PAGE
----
Year of Publication
Season of Publication
College of Education and Human Services
Doctor of Education in Educational Leadership (EdD)
Leadership, School Counseling & Sport Management
NACO controlled Corporate Body
University of North Florida. Department of Leadership, School Counseling & Sports Management
Dr. Chris Janson, Committee Chair
Dr. Sophie Maxis
Dr. John Kempainnen
Dr. Ronald F. Kephart
Dr. Elizabeth Gregg
Dr. Diane Yendol-Hoppey
In this study, the perceptions of 42 teachers—from the Stann Creek District, Belize—regarding the implementation and use of Intercultural Bilingual Education (IBE) as a language preservation tool in their schools were examined. Intercultural Bilingual Education (IBE) is a teaching method that aims at promoting the preservation of indigenous languages by integrating an indigenous language and culture into the academic curriculum, such that students can develop a better appreciation of their history and traditional practices. To examine the perspectives of teachers regarding IBE, Q Methodology was used to examine the research question: What is the range of perspectives teachers hold regarding IBE as a language preservation tool? From participant interviews and responses to an open-ended prompt centered on the research questions, the researcher developed a 40-item Q sample comprising statements that represented distinct perspectives on the use of IBE as a language preservation tool. Forty-two participants then sorted these 40 statements within a forced distribution grid that ranged from “most like my perspective” (+4) to “least like my perspective” (-4). These 42 Q sorts were then correlated; the correlations were then analyzed and rotated using PQ method software. Four factors were extracted from this process and they were converted to factor arrays resembling the same initial forced distribution grid. Based on an interpretation of the holistic configuration of these factor arrays and descriptive comments from participants concerning their sorts, these factors were named as: Strongly Supported IBE (Factor 1), Strongly Opposed but Conflicted about IBE (Factor 2), Cautiously Optimistic about IBE (Factor 3), and Supported IBE for Intergenerational Language Transfer (Factor 4). Implications from this study for administrators of similar programs include the importance of understanding teacher beliefs regarding their preparedness to deliver an IBE curriculum as well as their perceptions regarding the usefulness of such an approach, particularly given the additional instructional time needed to deliver it.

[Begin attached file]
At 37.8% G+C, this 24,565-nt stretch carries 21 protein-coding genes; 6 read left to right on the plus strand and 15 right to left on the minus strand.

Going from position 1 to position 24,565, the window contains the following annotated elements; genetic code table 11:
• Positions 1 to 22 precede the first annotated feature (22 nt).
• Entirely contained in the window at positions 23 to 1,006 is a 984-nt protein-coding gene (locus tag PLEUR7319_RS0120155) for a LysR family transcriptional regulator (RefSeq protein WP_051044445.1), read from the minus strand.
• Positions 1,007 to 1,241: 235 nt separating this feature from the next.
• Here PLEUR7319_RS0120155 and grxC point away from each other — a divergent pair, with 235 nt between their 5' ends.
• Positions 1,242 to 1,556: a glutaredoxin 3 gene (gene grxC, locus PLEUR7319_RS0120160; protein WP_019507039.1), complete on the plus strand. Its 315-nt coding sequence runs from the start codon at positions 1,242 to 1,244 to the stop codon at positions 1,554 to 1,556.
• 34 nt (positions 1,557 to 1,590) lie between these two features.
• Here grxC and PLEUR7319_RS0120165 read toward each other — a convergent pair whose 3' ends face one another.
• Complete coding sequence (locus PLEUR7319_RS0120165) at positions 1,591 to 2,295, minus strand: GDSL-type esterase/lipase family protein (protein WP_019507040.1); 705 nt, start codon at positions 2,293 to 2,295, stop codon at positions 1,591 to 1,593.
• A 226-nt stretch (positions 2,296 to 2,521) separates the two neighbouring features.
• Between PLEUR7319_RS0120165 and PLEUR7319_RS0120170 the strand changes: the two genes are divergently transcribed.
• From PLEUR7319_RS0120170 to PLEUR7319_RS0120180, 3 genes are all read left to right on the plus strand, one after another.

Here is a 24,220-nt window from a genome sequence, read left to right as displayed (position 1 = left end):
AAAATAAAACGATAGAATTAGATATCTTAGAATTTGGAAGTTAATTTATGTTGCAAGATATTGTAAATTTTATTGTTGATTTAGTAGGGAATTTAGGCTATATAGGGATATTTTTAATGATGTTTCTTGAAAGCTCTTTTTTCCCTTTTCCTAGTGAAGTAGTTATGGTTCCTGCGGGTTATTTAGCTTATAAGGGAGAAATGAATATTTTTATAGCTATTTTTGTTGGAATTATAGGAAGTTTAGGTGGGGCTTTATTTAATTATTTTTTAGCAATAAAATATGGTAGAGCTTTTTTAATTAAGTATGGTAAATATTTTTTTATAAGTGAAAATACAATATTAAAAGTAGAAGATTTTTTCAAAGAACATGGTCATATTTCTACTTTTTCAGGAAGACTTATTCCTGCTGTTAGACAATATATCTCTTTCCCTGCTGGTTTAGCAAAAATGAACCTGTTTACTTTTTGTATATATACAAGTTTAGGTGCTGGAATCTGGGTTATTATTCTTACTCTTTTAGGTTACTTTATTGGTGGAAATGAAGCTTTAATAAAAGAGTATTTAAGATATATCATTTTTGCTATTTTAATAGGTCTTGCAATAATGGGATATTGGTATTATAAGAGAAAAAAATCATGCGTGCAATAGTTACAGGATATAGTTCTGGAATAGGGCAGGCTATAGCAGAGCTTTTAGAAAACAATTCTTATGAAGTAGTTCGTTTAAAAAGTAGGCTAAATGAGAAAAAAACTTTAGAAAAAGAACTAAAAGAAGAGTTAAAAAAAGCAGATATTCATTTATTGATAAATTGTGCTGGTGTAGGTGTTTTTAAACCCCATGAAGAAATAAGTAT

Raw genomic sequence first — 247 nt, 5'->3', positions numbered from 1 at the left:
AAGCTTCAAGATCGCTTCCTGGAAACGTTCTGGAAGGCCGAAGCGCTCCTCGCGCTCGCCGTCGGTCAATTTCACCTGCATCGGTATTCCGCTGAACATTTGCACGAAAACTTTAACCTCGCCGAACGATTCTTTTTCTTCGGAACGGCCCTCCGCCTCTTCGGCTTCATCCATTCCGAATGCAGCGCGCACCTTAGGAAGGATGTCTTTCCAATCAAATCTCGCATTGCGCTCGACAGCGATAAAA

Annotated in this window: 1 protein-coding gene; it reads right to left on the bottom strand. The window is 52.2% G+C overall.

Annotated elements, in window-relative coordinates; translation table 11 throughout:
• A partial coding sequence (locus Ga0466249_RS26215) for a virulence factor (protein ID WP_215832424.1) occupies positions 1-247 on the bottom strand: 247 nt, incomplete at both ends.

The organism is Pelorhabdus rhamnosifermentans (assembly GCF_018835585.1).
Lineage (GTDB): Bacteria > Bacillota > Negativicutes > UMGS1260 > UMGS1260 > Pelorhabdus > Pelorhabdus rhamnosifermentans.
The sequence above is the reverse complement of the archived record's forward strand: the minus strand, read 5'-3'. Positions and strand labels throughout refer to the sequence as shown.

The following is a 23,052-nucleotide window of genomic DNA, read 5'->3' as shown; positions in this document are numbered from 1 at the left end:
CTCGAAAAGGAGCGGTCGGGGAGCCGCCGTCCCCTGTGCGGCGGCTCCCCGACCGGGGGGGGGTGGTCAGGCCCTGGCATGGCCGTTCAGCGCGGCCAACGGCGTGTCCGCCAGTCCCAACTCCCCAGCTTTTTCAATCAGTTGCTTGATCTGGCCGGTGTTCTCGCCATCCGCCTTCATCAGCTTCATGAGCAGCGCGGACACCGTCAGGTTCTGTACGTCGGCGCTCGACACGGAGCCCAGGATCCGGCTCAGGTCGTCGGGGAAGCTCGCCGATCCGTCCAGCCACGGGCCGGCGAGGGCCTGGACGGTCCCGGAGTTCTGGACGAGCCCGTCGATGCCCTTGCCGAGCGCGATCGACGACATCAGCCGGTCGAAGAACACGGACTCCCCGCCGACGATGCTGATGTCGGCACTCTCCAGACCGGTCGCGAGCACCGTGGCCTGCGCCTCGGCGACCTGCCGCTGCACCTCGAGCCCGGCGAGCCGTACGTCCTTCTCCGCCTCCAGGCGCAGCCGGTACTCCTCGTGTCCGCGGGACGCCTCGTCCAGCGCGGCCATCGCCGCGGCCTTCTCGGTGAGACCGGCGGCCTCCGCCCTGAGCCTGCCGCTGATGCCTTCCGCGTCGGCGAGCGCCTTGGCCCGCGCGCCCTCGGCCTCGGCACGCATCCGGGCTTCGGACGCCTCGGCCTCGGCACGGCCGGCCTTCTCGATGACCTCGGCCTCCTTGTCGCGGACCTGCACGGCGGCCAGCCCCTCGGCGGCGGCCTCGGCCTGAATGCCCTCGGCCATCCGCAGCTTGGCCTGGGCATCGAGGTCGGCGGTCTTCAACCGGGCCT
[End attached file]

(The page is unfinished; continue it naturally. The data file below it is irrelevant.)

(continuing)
Barrett, Enita E., "Belizean teachers’ perceptions of Intercultural Bilingual Education as a language preservation tool: A Q Methodology Study" (2017). UNF Theses and Dissertations. 732.